Judy Newmark – Judy Act 2, June 28, 2019
Max & Louis Debuts Paula Vogel’s Heart-Wrenching “Indecent”
Is the theater a window, or a mirror?
That old metaphor sums up a question that arises all the time: Do we go to the theater to learn about others, or to learn about ourselves?
One doesn’t obviate the other, of course, and both offer special satisfactions (sometimes simultaneously).
But nowadays, when we are acutely aware of theater as a vehicle to present ethnic and cultural groups, Paula Vogel’s haunting drama “Indecent” compels us to ask: Who is this for?
Jews. Above all, this play by a brilliant Jewish writer is for the Jewish audience.
Or the queer community. This play by a brilliant lesbian writer is for the LGBTQ audience.
Eloquent and poignant, historical and imaginative, “Indecent” is probably for anyone who loves theater. Or who has the ability to step into someone else’s shoes.
But that comes close to making the drama sound like an anodyne salute to humanity, which is absolutely not what Paula Vogel has written. She has made a deliberate, passionate choice to tell a story drenched in her own heritage, a salute to a world that was murdered while it still bloomed. Max & Louie Productions gives the play its St. Louis debut, running through June 30 at the Grandel.
“Indecent” traces the story of another play, “God of Vengeance” by Sholem Asch. A young author caught up in the Yiddish Renaissance of the early 20th century, Asch brought to the Warsaw stage a harrowing story of prostitution, hypocrisy and the love between two young women. It was a huge hit, a must-see show that won acclaim throughout Europe.
When it came to New York in 1923, however, “God of Vengeance” ran into big trouble. The Jewish establishment hated it because some of its Jewish characters did terrible things. The police and blue-noses hated it because they considered it pornographic; in the play’s crucial “rain scene,” the women kiss.
Driven from the New York stage, many of the performers returned to Poland. They were headed in a tragically wrong direction. Although Asch and his family were safe in Connecticut, the Holocaust stained the rest of his life with smoke and blood.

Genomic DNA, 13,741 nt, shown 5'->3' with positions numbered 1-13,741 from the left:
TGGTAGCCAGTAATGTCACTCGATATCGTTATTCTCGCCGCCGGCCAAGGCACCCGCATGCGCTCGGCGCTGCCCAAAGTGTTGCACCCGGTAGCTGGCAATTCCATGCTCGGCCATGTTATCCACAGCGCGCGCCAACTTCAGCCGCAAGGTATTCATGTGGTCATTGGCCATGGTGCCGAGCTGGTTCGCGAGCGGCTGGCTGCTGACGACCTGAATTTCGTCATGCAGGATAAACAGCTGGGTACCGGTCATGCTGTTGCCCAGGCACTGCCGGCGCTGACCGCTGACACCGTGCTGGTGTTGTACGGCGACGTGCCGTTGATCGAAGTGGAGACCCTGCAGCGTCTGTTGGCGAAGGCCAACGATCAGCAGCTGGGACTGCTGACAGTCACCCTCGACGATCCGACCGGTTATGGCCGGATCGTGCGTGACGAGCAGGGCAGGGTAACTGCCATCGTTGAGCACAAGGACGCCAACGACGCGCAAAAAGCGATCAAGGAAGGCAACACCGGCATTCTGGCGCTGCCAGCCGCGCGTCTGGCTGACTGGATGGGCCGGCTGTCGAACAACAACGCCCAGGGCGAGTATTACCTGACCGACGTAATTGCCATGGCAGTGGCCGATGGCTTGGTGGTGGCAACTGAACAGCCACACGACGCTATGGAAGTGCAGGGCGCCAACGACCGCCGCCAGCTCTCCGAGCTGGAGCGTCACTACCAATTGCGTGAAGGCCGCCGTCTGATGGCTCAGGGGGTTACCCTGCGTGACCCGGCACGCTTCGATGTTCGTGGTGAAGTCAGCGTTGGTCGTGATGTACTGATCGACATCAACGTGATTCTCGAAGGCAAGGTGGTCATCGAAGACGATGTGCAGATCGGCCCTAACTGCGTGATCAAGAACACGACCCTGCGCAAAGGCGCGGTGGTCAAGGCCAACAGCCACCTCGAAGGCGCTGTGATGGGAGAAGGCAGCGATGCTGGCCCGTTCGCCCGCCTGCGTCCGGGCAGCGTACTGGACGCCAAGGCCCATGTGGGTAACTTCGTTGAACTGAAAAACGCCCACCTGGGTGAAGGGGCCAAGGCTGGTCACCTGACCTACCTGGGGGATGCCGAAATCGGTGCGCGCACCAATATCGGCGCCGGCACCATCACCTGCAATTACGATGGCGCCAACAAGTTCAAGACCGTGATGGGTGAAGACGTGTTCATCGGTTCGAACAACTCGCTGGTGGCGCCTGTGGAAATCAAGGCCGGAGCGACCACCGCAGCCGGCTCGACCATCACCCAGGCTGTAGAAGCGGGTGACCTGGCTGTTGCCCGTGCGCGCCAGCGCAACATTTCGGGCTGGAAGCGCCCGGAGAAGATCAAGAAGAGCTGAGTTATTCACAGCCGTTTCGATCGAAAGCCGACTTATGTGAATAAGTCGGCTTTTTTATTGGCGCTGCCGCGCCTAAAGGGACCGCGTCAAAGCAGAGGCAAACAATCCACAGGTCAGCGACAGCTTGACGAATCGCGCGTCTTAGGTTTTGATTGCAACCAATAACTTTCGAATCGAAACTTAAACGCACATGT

Under the direction of Joanne Gordon, this supple production takes us through the journey of “God of Vengeance,” from the young writer’s joy in showing his script to his bride to the elderly Asch’s furious refusal to discuss its latest translation.
Paul Cereghino plays the young Asch, John Flack the aged one. They and the other members of the cast – Zoe Farmingdale, Katie Karel, TJ Lancaster, Judi Mann and Tim Schall – play several roles, always persuasive and often very familiar.
The onstage instrumentalists – Alyssa Avery, Kris Pineda and Jack Theiling – amplify the sense of a densely populated world. Farmingdale, as a young Yiddish theater actress struggling with English, is especially touching, and Lancaster, in his sole role as the stage manager, plays smart and subtle homage to the same character in another play, “Our Town” (which might be read as the story of a New England shtetl).
Patrick Huber’s nearly-tangible lighting designs seem to mold Dunsi Dai’s spare set into distinct, recognizable spaces. More cues to location and era come from choreographer Ellen Isom and costume designer Teresa Doggett.
We need those guideposts. As director Gordon hurls us through time and space, we’re always on the move, experiencing everything from a ramshackle (but thrilling!) backstage corner to a fashionable New York synagogue to a secret attic theater in the Lodz ghetto. There, the “rain scene” is at last performed, transcending terrible circumstance with its other-worldly beauty.
The projections, by Kevin Bowman, are much more than a trendy trick. Words often appear on the back wall in both English and Yiddish, which sounds a lot like German but is written with Hebrew letters.
Just as the rain sets the lovers apart from everybody else on stage, the visual contrast between the two alphabets illuminates two different worlds, one of which all but destroyed the other. The most stunning phrase, which is projected repeatedly in different contexts, simply reads “An impossibly long line.”
I don’t know how to say that in Yiddish. But after experiencing Vogel’s heartrending drama, I wonder if maybe I do.